Duke just doesn't have depth to hold off North Carolina

By Jeff Fogle  (VSiN City newsletter) 

Grayson Allen and the Blue Devils were outscored 16-2 by the Tar Heels to begin the second half.
© USA Today Sports Images

North Carolina soars past Duke…the Cleveland Cavaliers clear out dead weight…plus previews of weekend blockbusters like #3 Purdue at #4 Michigan State and #12 Gonzaga at #11 St. Mary’s from Greg Peterson…all coming up right now in VSiN City.

College Basketball: North Carolina starts second half on 16-2 run to rally past archrival Duke 

The #9 Duke Blue Devils got off to a great start in Chapel Hill as a short underdog. A 49-point first half explosion had them on top of the favored #21 North Carolina Tar Heels. Duke’s shots STOPPED falling after the break, another reminder that this group probably doesn’t have the depth to survive the rigors of March. Does talented but inconsistent North Carolina? Let’s check the key stats.   

#21 North Carolina (-1.5) 82 #9 Duke 78 

Two-point Pct: Duke 57%, North Carolina 43%

Three Pointers: Duke 9/25, North Carolina 11/33

Free Throws: Duke 9/12, North Carolina 11/13

Rebounds: Duke 38, North Carolina 44

Turnovers: Duke 8, North Carolina 2

Shots/Half FT’s/TO’s minus Orebs: Duke 65, North Carolina 66

Kenpom-Sagarin-BPI: Duke 5-8-4, North Carolina 12-13-11

For all the preview chatter about racehorse basketball, this was a SLOW game by the standards of these teams. We included a possession estimate above (which you can make on your own each game by adding up each team’s shot attempts plus one-half of their free throw attempts plus turnovers…then subtracting out offensive rebounds…analytics types use .44 free throw attempts but one-half paints the basic picture). These teams average in the low 70s according to Ken Pomeroy’s “adjusted tempo,” which has each among the 40 fastest teams in the nation. Mid 60’s here, which helped keep the game Under its posted total of 167.5.

North Carolina played the cleaner game, suffering only TWO turnovers in what should have been a high-pressure environment. The Tar Heels also won rebounding. Both teams clanked a lot of treys, particularly in the latter stages of the affair. Duke did the better job of getting easy baskets inside, though that skill disappeared in the second half.

First Half Score: Duke 49, North Carolina 45

Second Half Score: North Carolina 37, Duke 29

Ugly second half. Ring any bells from this past Saturday?

First Half Score: Duke 39, St. John’s 32

Second Half Score: St. John’s 49, Duke 38

Duke won’t get to play any home games in the postseason. Grayson Allen’s veteran moxie has been missing in action lately in testers away from Durham.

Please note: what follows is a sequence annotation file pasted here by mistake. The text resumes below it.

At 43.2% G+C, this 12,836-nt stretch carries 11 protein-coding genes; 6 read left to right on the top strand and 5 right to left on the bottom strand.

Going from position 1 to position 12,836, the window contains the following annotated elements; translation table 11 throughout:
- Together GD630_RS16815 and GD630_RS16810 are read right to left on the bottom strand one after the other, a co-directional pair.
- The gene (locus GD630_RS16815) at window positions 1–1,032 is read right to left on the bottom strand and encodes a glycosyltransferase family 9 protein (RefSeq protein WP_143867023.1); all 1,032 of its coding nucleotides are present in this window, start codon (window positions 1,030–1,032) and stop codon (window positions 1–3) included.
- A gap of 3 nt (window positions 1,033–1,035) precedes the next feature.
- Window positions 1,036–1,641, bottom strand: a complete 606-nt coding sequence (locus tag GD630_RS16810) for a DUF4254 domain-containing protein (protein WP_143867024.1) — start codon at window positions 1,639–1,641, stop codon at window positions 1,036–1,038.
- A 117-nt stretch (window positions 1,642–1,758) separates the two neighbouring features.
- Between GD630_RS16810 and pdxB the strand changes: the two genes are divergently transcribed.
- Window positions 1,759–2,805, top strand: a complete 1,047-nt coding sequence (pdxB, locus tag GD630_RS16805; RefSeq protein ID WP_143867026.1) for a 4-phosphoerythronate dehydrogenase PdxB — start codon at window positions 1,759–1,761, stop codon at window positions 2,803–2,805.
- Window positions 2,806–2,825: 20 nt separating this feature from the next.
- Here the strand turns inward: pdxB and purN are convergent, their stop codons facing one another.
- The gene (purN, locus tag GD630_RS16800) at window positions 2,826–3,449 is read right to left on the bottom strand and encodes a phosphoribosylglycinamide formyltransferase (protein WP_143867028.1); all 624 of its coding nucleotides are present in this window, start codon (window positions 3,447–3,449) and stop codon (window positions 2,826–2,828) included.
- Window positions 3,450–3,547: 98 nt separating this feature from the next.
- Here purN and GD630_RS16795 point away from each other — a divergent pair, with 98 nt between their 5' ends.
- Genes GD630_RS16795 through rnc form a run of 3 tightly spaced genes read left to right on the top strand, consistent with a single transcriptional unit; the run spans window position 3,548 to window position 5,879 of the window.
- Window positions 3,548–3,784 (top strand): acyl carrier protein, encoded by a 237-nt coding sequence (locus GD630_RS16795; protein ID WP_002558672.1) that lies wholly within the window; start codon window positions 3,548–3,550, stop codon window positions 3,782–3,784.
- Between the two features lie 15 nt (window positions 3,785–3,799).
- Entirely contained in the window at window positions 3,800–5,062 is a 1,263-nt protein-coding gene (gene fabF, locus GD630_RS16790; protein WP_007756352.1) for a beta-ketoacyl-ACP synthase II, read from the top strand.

North Carolina climbs to 18-6 on the season, 7-5 in the ACC. The Heels would have fallen to .500 in the league if they had lost this one. Duke dips to 19-5 and 7-4. Duke hasn’t been playing like a top 10 team lately, dropping three of its last four straight up and ATS. 

In terms of the Dance, both teams have issues that will make them upset fodder against talented spoilers. Yet, if you accept that it’s a “pull a name out of a hat” season, either could be a spoiler against somebody else you’re thinking highly of right now. It’s not like Virginia crushed Duke last week…and Virginia was the only top three team that didn’t lose as a big home favorite this past Wednesday night. 

NBA: Cleveland dispenses defensive dead weight, how will market adjust?

By now you surely know that the Cleveland Cavaliers made some dramatic moves in advance of Thursday’s trade deadline. They basically re-booted from offseason miss-steps by kicking those guys out of town! In short…

*Isaiah Thomas was traded to the Los Angeles Lakers (along with Channing Frye) in exchange for Jordan Clarkson and Larry Nance Jr. Thomas turned out to be a horrible acquisition for the Cavs because of his poor defense and ball-hogging tendencies. Cleveland apparently underestimated Thomas’s enthusiasm for changing his game to fit in with an established championship contender.

*Dwyane Wade was traded back to Miami for a second-round draft pick. Cleveland decided to emphasize youth, something they need to do more of whether or not LeBron James sticks around after this season. All parties involved seem happy Wade can go back to a place where he’s loved by fans and doesn’t have to carry a big load on the floor.

*Derrick Rose and Jae Crowder (along with Iman Shumpert) were part of a three-way trade involving Sacramento and Utah. Cleveland gets George Hill and Rodney Hood. 

Rose, Thomas, and even Wade might as well have been defending in lounge chairs this season. And, they weren’t the only poor defenders! As of the trade deadline, Cleveland had the second-worst defense in the NBA in points-allowed per possession.